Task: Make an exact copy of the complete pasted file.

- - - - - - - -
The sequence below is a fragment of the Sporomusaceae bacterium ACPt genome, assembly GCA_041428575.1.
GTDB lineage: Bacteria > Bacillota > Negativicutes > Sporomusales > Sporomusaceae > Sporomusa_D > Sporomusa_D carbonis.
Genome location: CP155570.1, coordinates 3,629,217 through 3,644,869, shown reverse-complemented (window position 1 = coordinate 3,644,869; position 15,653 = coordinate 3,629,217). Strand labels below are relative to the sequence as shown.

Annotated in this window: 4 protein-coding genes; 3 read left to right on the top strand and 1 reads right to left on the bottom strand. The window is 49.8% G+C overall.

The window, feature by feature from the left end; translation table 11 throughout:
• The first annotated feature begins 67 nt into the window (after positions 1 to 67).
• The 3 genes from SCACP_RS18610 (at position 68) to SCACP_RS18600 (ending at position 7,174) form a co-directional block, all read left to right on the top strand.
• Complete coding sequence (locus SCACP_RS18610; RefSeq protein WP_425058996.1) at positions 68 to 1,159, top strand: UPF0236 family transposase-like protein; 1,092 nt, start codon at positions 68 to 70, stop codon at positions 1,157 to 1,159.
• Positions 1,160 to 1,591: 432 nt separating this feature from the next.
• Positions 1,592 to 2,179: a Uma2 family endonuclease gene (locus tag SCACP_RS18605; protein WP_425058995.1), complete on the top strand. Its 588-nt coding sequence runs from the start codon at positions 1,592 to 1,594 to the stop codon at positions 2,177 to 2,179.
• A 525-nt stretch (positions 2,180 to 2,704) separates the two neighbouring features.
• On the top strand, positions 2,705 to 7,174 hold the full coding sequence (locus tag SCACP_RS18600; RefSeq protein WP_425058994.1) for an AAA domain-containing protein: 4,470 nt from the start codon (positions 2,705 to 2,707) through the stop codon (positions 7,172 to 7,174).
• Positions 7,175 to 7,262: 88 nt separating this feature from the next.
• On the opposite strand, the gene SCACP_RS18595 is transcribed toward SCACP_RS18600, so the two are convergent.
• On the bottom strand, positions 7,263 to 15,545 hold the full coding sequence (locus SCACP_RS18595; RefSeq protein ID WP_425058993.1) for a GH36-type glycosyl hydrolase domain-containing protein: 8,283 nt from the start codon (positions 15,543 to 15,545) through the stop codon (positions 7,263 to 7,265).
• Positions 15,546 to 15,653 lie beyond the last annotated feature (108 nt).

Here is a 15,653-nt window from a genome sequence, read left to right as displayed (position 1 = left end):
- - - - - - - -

The sequence below is a fragment of the Sporomusaceae bacterium ACPt genome, assembly GCA_041428575.1.
GTDB lineage: Bacteria > Bacillota > Negativicutes > Sporomusales > Sporomusaceae > Sporomusa_D > Sporomusa_D carbonis.
Genome location: CP155570.1, coordinates 3,629,217 through 3,644,869, shown reverse-complemented (window position 1 = coordinate 3,644,869; position 15,653 = coordinate 3,629,217). Strand labels below are relative to the sequence as shown.

Annotated in this window: 4 protein-coding genes; 3 read left to right on the top strand and 1 reads right to left on the bottom strand. The window is 49.8% G+C overall.

The window, feature by feature from the left end; translation table 11 throughout:
• The first annotated feature begins 67 nt into the window (after positions 1 to 67).
• The 3 genes from SCACP_RS18610 (at position 68) to SCACP_RS18600 (ending at position 7,174) form a co-directional block, all read left to right on the top strand.
• Complete coding sequence (locus SCACP_RS18610; RefSeq protein WP_425058996.1) at positions 68 to 1,159, top strand: UPF0236 family transposase-like protein; 1,092 nt, start codon at positions 68 to 70, stop codon at positions 1,157 to 1,159.
• Positions 1,160 to 1,591: 432 nt separating this feature from the next.
• Positions 1,592 to 2,179: a Uma2 family endonuclease gene (locus tag SCACP_RS18605; protein WP_425058995.1), complete on the top strand. Its 588-nt coding sequence runs from the start codon at positions 1,592 to 1,594 to the stop codon at positions 2,177 to 2,179.
• A 525-nt stretch (positions 2,180 to 2,704) separates the two neighbouring features.
• On the top strand, positions 2,705 to 7,174 hold the full coding sequence (locus tag SCACP_RS18600; RefSeq protein WP_425058994.1) for an AAA domain-containing protein: 4,470 nt from the start codon (positions 2,705 to 2,707) through the stop codon (positions 7,172 to 7,174).
• Positions 7,175 to 7,262: 88 nt separating this feature from the next.
• On the opposite strand, the gene SCACP_RS18595 is transcribed toward SCACP_RS18600, so the two are convergent.
• On the bottom strand, positions 7,263 to 15,545 hold the full coding sequence (locus SCACP_RS18595; RefSeq protein ID WP_425058993.1) for a GH36-type glycosyl hydrolase domain-containing protein: 8,283 nt from the start codon (positions 15,543 to 15,545) through the stop codon (positions 7,263 to 7,265).
• Positions 15,546 to 15,653 lie beyond the last annotated feature (108 nt).

Here is a 15,653-nt window from a genome sequence, read left to right as displayed (position 1 = left end):